Perched high up in Singapore’s vertigo-inducing Supertrees, I’m struck by the scale of the island’s ambitions. Huge swathes of lush vegetation stretch out before me as part of a staggering $1bn project to turn the ‘Red Dot’ from a garden city into a City In A Garden. Off to my left, towering cranes jostle for position to build ever more skyscrapers in the financial district and, to the right, the busiest port in the world is preparing to make way for a new waterfront city.
After a 13-hour flight from the UK, I am immediately struck by the beauty of the rain trees that line the East Coast Parkway, like giant umbrellas offering shelter to passers-by.
Two enormous conservatories dominate the skyline, featuring a breathtaking indoor waterfall and plants and trees from just about every corner of the earth.
But it is the Supertree Grove that draws most attention, the enormous solar-powered structures sprouting up into the sky like a scene from The Day Of The Triffids. A lift inside one of the trees takes visitors 160ft up to an elevated walkway for a panoramic view.
Undoubtedly, the best view is from the SkyPark Observation Deck at the top of the iconic 55-storey Marina Bay Sands hotel complex, where guests splash about in one of the world’s most photographed infinity pools.
Those with deep pockets can indulge in modern Asian cuisine at the renowned Cé La Vi restaurant and savour the 360-degree panoramic view of the city’s skyline and Straits of Singapore. But for those with more modest means, the range of eating options in the city is almost as varied as the plants and flowers.
Food is something of a national obsession. The cuisine is truly diverse, with strong influences from the Malays, Chinese, Indonesians and Indians, who arrived in large numbers when the country gained independence from Malaysia in 1965. Every evening the drone of commuter traffic subsides in the centre of town and tables and chairs are hastily arranged outside. The aroma of sizzling satay chicken and prawns fills the clammy night air and ‘Tiger Beer’ girls bark out drinks orders. Lau Pa Sat is considered the best, having been in operation since the 1800s, and is a must visit.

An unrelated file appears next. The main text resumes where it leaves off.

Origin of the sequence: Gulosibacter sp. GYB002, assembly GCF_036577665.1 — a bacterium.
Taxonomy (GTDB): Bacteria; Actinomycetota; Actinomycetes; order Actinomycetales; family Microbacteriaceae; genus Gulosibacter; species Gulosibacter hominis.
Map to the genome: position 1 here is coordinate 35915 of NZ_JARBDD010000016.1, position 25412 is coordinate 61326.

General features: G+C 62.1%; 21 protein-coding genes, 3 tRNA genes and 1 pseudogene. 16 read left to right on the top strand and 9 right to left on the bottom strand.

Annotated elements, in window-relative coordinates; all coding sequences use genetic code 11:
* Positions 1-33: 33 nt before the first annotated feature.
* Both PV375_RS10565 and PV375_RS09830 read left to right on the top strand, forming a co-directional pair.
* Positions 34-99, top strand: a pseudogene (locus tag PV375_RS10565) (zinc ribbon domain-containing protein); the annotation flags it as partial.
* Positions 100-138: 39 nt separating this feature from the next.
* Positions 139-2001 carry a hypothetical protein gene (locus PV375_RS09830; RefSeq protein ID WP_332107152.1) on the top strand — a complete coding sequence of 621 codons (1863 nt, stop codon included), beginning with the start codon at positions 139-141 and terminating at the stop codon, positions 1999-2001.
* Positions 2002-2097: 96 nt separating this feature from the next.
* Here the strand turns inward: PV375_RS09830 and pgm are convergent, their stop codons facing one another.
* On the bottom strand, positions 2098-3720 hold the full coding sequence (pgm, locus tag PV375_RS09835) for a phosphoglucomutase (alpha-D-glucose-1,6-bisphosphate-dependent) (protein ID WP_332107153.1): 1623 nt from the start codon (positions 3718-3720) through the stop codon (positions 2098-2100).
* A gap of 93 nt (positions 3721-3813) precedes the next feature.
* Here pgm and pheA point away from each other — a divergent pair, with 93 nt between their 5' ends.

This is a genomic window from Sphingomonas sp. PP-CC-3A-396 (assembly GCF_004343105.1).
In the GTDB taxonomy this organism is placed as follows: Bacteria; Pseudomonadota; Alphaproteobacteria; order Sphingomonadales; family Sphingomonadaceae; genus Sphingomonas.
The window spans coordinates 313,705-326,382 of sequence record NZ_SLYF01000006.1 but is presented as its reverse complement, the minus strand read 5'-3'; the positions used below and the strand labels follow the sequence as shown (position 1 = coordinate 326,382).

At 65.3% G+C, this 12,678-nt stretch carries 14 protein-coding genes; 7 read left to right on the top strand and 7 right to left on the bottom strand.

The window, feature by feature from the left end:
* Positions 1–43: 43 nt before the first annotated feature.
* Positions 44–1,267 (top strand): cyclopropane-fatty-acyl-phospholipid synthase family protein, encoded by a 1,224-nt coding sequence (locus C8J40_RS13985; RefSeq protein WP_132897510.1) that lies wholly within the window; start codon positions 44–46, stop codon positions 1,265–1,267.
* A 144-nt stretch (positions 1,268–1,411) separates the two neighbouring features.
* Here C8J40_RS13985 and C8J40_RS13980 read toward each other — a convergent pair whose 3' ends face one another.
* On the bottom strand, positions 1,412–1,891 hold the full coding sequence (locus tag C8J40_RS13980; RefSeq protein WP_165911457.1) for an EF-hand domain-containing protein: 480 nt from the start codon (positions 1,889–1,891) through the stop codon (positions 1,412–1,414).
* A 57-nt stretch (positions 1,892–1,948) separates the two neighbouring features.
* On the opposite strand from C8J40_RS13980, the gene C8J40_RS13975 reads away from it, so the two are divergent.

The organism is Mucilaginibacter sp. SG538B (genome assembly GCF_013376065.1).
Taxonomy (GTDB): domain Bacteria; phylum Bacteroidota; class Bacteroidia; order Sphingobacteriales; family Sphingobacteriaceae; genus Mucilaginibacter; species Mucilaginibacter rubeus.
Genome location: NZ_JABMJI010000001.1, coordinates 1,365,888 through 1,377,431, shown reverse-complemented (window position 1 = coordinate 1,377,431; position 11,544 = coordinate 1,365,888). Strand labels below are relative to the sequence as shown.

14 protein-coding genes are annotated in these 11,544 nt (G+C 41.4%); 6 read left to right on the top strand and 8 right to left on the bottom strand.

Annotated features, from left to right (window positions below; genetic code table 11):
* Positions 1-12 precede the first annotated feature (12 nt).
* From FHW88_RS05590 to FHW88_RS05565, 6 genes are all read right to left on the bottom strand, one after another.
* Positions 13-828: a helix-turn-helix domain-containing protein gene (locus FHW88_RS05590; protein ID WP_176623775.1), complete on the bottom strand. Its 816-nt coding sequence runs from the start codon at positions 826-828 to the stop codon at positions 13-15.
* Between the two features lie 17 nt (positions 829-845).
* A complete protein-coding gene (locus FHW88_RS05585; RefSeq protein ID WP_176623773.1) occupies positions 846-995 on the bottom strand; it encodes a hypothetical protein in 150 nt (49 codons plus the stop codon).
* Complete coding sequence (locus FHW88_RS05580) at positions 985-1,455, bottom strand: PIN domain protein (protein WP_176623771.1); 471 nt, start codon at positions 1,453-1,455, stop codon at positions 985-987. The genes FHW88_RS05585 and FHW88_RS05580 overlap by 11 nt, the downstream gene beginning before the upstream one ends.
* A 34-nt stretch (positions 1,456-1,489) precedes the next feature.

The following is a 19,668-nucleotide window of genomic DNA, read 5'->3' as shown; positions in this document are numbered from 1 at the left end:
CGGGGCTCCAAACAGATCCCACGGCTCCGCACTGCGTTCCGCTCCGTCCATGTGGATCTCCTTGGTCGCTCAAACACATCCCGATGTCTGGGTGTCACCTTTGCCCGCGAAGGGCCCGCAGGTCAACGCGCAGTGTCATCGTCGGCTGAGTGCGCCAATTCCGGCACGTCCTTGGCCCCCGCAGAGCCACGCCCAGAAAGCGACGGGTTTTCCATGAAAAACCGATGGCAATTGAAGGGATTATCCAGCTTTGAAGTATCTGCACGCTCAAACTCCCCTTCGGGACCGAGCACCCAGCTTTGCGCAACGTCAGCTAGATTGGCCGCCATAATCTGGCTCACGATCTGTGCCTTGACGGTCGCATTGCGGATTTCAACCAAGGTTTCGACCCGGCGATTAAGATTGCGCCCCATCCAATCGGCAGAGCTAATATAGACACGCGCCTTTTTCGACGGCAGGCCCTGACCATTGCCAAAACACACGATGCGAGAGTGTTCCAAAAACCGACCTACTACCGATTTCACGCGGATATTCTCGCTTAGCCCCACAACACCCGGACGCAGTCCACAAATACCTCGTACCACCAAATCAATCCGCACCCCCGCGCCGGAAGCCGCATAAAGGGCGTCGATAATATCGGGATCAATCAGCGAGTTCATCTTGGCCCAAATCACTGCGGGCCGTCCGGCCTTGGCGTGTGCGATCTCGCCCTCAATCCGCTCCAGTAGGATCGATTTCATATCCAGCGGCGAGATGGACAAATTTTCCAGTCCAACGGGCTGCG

My trips to Singapore’s Chinatown and Little India also had the taste buds salivating, and I loved the vibe at the Middle East restaurant, Artichoke. But the meal of the week – and easily among the top 10 of my life – was at the Peranakan family-run restaurant Candlenut in New Bridge Road. Imagine a perfectly-formed medley of your favourite Chinese food with the spicy flavours of an Indian curry, washed down by a very agreeable white wine. Simply heaven.
My memorable day was topped off with a trip through the modern-day skyscrapers to that old colonial architectural gem, Raffles Hotel. An overnight stay would have blown the budget, so I settled for a Singapore Sling in the iconic Long Bar even if I did almost choke when the bill arrived – £17 a glass.
The next day, we made our way to Singapore’s playground, Sentosa Island, for an afternoon of R and R, reaching the man-made beach and Disney-type theme parks in style via the new cable car sky network. It was worth the £16 cost of a pass to see the dozens of enormous ships from around the world heading for the port and harbour. Teng told me it was the best barometer of the world’s economy – the more cranes in action, the better the world was doing. Fortunately, it seemed like a busy place to me.
I made my way for a spot of people watching at the upmarket Sentosa Cove resort, where Tom Cruise is said to have splashed out millions on a bungalow.
I was more inclined to head to Marina Bay to watch the following day’s Singapore Grand Prix practise with a cool beer in hand. There’s something magical about seeing the world’s fastest drivers tear around the street circuit at night, their immaculate Formula One cars gleaming under the floodlights.
And I’m looking forward to returning one day to watch top-level sport at the wonderful new $1.8bn stadium. A FIFA World Cup final, maybe?